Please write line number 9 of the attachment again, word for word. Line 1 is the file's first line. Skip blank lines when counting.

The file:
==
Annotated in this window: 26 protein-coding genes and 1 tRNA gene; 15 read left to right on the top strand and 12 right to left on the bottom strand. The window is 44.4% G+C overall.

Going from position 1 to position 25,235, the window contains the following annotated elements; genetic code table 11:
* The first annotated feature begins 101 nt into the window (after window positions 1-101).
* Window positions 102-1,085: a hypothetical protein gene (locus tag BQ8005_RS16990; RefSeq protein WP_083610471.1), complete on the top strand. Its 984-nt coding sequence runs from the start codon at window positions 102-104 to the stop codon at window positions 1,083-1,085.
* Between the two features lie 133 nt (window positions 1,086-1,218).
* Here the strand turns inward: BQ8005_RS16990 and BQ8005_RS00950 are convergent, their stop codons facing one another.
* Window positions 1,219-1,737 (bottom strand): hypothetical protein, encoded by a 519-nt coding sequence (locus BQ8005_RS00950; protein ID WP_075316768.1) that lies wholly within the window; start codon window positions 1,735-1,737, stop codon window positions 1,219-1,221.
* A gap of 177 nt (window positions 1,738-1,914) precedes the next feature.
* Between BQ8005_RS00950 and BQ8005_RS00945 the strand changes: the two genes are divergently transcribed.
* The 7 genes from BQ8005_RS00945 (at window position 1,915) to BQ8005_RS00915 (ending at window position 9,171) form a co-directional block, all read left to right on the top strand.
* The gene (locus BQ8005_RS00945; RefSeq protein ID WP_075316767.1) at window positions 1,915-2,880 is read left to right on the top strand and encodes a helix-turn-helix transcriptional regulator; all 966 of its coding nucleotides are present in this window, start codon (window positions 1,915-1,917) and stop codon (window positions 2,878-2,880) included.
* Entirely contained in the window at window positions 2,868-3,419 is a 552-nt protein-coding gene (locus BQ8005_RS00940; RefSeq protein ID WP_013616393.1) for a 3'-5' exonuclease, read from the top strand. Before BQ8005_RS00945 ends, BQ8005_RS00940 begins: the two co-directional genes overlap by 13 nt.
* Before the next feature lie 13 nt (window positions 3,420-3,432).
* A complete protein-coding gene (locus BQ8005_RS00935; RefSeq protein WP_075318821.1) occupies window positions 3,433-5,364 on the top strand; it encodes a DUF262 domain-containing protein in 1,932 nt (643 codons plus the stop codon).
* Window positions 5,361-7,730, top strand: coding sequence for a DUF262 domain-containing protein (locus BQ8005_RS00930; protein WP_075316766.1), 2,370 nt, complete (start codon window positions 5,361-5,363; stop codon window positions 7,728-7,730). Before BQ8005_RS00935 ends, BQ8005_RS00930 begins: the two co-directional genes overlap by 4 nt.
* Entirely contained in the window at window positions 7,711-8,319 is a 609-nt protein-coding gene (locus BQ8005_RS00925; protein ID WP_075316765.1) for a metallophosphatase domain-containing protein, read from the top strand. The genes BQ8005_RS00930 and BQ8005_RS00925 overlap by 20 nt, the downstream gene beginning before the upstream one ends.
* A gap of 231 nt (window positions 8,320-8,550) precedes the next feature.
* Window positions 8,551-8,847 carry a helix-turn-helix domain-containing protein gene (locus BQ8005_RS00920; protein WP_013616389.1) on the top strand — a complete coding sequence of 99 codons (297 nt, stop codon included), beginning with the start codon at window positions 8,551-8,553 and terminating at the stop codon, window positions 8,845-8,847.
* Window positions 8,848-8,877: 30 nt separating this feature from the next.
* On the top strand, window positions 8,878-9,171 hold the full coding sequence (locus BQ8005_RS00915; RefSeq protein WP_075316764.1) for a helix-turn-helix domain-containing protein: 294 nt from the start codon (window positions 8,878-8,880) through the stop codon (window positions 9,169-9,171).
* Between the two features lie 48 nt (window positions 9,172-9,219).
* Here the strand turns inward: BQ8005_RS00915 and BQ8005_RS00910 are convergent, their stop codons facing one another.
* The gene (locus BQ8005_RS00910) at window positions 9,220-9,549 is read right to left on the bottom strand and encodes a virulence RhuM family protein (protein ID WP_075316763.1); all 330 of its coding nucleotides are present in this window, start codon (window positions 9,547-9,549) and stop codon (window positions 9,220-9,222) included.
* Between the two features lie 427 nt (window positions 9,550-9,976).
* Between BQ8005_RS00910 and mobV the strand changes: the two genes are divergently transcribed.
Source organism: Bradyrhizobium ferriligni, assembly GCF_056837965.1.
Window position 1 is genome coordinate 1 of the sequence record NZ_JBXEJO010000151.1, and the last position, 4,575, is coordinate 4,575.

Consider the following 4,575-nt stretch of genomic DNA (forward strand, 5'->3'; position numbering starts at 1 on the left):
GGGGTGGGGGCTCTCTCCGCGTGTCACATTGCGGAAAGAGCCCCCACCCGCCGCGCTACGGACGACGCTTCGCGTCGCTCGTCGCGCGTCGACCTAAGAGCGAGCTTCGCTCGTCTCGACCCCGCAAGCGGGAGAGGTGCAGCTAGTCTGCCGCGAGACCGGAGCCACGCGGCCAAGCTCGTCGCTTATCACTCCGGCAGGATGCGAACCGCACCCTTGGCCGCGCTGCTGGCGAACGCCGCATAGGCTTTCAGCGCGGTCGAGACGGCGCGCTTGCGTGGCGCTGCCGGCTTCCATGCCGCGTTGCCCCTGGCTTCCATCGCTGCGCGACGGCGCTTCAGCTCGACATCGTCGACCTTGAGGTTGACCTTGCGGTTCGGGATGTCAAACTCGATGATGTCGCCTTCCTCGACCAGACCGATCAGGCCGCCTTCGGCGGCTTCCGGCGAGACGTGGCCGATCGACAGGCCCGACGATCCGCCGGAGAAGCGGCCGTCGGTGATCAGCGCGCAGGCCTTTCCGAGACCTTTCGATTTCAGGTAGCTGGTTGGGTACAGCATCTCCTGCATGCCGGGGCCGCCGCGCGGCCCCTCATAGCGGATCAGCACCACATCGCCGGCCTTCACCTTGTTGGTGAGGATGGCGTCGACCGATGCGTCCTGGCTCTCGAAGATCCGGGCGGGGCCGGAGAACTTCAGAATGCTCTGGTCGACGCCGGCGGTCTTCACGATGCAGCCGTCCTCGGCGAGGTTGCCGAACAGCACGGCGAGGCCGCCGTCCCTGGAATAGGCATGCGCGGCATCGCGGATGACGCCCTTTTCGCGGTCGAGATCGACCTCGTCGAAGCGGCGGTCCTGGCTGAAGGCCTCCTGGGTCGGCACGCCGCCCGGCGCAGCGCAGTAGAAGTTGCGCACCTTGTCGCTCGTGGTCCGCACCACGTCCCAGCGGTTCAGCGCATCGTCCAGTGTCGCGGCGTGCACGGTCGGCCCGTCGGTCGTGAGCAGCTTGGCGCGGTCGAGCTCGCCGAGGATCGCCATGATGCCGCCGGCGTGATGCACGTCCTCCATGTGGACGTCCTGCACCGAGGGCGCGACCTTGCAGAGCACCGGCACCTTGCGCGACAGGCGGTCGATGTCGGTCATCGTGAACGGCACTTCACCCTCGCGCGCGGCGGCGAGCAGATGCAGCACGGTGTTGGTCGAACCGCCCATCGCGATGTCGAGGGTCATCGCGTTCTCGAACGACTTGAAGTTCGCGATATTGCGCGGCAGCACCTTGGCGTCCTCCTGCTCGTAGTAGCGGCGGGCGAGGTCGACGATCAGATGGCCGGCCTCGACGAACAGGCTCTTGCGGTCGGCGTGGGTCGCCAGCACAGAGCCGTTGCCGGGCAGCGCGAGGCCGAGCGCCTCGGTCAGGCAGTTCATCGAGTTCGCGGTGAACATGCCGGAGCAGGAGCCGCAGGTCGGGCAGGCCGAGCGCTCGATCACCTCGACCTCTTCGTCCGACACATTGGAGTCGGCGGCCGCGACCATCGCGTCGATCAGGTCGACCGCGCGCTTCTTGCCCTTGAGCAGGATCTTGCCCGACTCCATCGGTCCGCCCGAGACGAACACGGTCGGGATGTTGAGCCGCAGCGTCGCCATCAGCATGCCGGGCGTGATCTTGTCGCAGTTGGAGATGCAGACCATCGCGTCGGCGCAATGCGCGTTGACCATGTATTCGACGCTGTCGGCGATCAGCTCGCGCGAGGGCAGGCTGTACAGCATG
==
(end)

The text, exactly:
* Between BQ8005_RS00950 and BQ8005_RS00945 the strand changes: the two genes are divergently transcribed.